global_address = local_address xor shift(turf_id) sounds like a kind of lightweight segmentation. Shades of the old 8086 segmentation if it had a virtual memory mapper. Though with global address space mapping 1:1 to every local space. And every local space mapping to every other, though a use for that isn’t obvious. An obvious implication is that when allocating global space to a turf some strategy must be used to avoid a collision with a forked child turf. In regard to David’s question, local space to a turf need not be contiguous, though it must not be allocated mindlessly.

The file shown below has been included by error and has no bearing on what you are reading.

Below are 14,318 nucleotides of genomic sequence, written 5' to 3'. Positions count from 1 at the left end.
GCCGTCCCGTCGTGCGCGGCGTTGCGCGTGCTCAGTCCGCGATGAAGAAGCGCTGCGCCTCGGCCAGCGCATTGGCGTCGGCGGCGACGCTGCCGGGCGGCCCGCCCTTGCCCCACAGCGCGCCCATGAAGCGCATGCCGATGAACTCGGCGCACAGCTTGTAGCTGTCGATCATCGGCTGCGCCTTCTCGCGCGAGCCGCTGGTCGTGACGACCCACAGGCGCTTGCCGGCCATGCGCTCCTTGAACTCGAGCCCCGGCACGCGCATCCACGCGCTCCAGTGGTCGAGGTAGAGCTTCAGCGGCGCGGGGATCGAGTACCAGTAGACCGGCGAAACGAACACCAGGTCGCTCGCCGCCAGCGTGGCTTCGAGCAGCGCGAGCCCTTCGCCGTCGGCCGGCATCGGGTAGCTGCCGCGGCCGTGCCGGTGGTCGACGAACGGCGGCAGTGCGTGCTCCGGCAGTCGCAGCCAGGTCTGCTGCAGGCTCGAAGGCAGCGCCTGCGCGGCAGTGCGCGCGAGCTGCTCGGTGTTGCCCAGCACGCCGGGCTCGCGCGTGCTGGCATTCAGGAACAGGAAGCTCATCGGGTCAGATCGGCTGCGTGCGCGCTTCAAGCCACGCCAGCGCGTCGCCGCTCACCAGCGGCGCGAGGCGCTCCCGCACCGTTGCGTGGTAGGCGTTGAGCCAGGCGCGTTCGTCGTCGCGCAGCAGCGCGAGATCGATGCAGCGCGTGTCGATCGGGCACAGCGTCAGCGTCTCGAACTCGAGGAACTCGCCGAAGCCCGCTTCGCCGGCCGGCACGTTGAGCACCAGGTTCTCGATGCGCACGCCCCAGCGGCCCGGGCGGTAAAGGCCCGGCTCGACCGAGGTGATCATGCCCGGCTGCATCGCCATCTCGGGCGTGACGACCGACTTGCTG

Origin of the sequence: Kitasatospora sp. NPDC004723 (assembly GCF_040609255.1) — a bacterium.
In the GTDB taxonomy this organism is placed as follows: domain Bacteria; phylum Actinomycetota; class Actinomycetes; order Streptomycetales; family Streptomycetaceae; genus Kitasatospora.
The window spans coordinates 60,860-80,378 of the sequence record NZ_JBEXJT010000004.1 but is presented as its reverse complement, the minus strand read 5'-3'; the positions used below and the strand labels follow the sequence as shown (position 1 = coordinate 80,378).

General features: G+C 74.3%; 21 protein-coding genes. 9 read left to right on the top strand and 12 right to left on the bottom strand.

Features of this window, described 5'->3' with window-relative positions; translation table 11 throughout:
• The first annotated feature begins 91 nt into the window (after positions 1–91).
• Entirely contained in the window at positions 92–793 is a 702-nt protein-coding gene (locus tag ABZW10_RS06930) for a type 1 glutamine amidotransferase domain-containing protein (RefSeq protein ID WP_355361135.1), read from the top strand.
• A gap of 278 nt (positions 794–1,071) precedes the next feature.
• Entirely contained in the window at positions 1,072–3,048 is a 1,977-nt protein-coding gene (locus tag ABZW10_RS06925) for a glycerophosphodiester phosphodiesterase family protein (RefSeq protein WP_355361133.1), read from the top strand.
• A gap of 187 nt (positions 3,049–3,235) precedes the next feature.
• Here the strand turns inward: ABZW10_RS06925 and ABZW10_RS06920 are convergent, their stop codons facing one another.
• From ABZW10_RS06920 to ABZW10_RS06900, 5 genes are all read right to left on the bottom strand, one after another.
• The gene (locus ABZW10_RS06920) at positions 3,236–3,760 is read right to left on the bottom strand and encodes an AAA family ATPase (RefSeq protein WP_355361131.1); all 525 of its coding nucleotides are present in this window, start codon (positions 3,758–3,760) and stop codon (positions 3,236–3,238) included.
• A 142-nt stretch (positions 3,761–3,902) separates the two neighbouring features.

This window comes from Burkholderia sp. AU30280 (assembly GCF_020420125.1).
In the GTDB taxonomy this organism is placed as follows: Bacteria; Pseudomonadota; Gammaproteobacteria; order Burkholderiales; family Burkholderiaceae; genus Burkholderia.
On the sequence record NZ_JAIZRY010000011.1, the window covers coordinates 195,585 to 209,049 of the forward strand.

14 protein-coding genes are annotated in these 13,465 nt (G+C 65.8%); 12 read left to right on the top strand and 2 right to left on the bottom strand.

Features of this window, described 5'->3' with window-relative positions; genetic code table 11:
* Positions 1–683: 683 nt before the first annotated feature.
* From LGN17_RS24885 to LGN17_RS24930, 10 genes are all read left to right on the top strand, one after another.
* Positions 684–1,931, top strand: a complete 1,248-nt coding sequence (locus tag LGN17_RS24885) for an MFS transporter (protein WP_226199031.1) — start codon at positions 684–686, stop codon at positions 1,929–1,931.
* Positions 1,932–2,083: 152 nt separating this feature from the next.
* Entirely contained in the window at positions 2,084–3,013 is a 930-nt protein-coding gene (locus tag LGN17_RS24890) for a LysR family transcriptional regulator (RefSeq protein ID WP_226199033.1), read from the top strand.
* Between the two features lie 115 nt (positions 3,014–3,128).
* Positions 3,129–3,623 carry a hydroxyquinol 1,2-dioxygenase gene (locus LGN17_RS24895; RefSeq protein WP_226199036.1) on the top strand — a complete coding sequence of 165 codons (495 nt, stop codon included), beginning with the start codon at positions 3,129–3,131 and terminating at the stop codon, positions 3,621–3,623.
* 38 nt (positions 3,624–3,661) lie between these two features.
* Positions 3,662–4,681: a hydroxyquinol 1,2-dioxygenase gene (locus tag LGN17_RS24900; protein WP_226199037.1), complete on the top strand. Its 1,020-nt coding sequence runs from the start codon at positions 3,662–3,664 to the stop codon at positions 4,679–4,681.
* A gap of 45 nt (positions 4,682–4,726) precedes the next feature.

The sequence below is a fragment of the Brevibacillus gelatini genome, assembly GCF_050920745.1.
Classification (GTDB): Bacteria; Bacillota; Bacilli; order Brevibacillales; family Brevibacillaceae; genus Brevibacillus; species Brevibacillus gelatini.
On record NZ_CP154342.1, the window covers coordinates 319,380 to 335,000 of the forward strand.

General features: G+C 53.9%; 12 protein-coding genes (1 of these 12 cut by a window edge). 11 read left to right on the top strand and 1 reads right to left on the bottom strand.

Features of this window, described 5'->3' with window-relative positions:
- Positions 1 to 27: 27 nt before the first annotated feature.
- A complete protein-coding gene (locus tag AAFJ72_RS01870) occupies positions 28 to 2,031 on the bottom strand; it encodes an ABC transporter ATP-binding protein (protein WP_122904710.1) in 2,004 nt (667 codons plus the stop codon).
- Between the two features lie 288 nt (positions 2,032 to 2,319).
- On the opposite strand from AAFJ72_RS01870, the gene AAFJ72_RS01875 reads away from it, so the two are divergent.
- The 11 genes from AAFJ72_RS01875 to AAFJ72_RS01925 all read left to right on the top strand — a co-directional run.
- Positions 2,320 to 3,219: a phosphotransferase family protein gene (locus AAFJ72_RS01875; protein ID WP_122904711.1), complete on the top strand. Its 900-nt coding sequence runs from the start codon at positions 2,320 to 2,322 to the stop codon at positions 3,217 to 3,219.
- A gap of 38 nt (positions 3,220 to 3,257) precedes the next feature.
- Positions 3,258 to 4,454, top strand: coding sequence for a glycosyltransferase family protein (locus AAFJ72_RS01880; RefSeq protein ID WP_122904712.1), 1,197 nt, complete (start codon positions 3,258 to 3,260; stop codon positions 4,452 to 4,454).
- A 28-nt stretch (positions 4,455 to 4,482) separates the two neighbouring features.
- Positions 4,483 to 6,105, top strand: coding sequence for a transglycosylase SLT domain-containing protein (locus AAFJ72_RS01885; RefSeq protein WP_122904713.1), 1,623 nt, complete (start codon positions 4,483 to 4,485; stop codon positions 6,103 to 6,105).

I’m thinking that if you had code like
mystruct * foo = malloc(…);
malloc() would return a local pointer, which the process would convert to global when needed. Is this handled by the memory IO operations?
On the other hand, a service returning a pointer might return a global pointer, such as for a file structure open for both parent and child.